Faculty Awards

By ksascomm

Astrophysicist wins Sloan Fellowship

Brice MenardAssistant Professor Brice Menard, of the Department of Physics and Astronomy, has won a 2012 Sloan Research Fellowship to support his work on extragalactic astrophysics and cosmology. Menard aims to gain a better understanding of how dark matter is distributed in space and how galaxies form and evolve. He analyzes large data sets with millions of astronomical objects, and his work has led to the detection of gravitational magnification by dark matter around galaxies, the discovery of tiny grains of dust in the intergalactic space, and a better understanding of how light rays propagate throughout the universe.

Administered by the Alfred P. Sloan Foundation, the fellowships aim to stimulate fundamental research by early-career scientists and scholars of outstanding promise by offering two-year $50,000 grants.

Two chemistry professors named AAAS fellows

Kit BowenTwo chemistry professors from the Krieger School were among 539 people from around the world elected as fellows of the American Association for the Advancement of Science. Election as an AAAS fellow honors scientifically or socially distinguished efforts to advance science or its applications.

Sarah WoodsonKit Hansell Bowen, the E. Emmet Reid Professor in the Department of Chemistry, was recognized for his seminal contributions to the study of gas-phase cluster anions through utilization of the negative ion photoelectron (photodetachment) spectroscopic technique.

Sarah Woodson, a professor in the Thomas C. Jenkins Department of Biophysics, was recognized for distinguished contributions to the field of biophysical chemistry, particularly for elucidation of RNA folding pathways and structural dynamics.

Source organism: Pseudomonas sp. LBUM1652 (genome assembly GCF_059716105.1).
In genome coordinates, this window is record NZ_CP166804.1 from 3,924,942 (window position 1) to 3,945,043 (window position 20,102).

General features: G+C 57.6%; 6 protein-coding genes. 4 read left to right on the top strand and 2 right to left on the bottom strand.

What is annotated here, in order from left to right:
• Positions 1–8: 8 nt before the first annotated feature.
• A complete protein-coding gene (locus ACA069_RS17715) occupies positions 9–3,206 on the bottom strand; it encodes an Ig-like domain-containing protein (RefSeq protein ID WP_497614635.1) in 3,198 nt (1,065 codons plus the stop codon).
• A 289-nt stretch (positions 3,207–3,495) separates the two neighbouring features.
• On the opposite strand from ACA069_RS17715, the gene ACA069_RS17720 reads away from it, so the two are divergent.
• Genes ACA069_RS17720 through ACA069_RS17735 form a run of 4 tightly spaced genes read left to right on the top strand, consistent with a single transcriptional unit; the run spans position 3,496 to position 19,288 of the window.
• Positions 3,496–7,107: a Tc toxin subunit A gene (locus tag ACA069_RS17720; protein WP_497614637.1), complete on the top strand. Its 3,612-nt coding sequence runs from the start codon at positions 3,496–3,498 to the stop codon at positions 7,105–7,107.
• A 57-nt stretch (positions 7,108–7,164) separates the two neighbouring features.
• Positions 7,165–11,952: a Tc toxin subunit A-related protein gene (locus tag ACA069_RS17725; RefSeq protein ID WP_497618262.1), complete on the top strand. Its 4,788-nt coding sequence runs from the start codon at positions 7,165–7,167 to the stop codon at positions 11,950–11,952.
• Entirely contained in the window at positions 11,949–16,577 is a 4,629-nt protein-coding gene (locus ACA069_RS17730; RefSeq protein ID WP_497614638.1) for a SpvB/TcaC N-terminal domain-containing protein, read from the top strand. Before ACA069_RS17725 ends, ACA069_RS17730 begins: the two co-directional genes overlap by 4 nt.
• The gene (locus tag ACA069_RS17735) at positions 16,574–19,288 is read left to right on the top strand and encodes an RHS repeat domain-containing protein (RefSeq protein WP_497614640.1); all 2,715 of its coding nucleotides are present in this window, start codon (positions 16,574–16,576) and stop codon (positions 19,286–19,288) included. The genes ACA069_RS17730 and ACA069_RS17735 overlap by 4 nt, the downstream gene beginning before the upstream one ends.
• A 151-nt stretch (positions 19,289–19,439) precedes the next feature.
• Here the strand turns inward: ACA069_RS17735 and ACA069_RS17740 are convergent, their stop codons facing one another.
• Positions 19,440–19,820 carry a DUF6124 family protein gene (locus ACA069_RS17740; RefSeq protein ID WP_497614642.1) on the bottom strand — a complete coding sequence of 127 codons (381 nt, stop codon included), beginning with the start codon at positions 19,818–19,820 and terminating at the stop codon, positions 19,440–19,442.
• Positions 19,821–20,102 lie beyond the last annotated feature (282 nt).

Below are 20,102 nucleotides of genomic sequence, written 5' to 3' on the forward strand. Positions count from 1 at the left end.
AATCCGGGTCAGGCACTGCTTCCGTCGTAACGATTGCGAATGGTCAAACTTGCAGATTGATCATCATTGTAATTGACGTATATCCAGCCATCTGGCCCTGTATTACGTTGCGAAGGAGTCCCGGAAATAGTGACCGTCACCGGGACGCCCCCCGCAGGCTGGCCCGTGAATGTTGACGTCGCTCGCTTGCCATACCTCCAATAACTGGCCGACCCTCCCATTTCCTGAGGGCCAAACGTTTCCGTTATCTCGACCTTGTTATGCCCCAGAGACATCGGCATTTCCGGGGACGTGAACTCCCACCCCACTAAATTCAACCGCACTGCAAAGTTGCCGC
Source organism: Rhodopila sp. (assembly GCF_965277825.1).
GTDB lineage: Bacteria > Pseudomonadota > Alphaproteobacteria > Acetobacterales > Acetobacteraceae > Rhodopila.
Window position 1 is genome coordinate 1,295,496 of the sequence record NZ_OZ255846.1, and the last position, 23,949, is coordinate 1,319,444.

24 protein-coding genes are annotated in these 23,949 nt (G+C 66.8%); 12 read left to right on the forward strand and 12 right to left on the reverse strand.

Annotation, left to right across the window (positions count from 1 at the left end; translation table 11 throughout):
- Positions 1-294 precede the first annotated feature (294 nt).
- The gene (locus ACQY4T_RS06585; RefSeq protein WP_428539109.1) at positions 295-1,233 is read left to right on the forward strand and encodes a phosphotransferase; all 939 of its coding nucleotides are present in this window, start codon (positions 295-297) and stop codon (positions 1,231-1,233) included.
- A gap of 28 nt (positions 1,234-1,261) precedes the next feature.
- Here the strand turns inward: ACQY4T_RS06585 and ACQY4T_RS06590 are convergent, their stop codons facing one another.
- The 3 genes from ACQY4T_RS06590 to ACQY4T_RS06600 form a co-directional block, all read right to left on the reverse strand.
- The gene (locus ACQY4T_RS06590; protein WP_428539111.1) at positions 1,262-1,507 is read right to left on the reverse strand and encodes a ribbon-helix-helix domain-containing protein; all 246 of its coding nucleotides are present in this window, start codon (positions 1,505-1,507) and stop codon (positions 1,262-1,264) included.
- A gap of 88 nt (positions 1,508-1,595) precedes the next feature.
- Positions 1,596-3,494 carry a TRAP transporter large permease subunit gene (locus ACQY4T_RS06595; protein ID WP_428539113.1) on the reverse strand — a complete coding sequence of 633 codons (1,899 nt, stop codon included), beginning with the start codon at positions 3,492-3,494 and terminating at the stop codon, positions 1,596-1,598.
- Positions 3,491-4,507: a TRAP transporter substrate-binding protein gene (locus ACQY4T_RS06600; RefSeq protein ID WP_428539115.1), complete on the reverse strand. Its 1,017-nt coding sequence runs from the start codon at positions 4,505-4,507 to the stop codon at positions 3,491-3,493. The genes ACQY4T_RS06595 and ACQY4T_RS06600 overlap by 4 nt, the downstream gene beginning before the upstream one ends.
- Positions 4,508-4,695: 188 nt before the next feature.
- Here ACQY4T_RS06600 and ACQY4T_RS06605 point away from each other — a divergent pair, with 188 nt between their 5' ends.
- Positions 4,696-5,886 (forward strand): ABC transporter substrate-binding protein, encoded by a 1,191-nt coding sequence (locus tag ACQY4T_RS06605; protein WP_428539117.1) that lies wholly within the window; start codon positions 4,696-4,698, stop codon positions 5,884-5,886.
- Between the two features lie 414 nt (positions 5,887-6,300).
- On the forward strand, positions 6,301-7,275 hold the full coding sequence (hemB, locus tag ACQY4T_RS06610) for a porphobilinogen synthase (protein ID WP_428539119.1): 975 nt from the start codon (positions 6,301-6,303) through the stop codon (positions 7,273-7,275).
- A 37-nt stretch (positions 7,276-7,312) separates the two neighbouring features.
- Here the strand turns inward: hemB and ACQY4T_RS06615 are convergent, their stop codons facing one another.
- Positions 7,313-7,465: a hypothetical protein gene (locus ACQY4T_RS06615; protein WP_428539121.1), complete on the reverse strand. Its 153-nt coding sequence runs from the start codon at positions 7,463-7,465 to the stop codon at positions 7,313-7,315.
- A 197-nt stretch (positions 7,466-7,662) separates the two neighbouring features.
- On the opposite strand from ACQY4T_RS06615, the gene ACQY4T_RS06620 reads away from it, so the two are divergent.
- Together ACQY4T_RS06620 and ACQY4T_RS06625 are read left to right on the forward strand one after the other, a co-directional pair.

Biophysicist wins Humboldt Research Award

George RoseGeorge Rose, the Krieger-Eisenhower Professor in the Department of Biophysics, was awarded a Humboldt Research Award by the Alexander von Humboldt Foundation in Germany. The awards are granted to researchers who have made significant discoveries in their disciplines. Winners spend up to a year cooperating on a long-term research project with colleagues at a research institution in Germany. Rose will spend the year as the Honorary Hans Fischer Senior Fellow at the Institute for Advanced Study in the Technical University of Munich, where he will collaborate with Professor Thomas Kiefhaber on projects involving protein folding.

Three professors win Simons Fellowships

Spruck, Sogge, and Robbins

From left to right: Joel Spruck, Christopher Sogge, Mark Robbins

Christopher Sogge and Joel Spruck from the Department of Mathematics, and Mark Robbins, a professor in the Department of Physics and Astronomy, have been awarded 2012 Simons Fellowships. The fellowship provides support to faculty for up to a semester-long research leave. During the leave, Sogge, the J. J. Sylvester Professor of Mathematics, will conduct research on global harmonic analysis and partial differential equations, and Spruck will study fully nonlinear elliptic equations and applications to geometry. Robbins plans to visit the active soft condensed matter groups at the University of Pennsylvania and New York University, as well as experts in polymer science at The Max Planck Institute for Polymer Research in Mainz, Germany, and at the Eindhoven University of Technology in the Netherlands.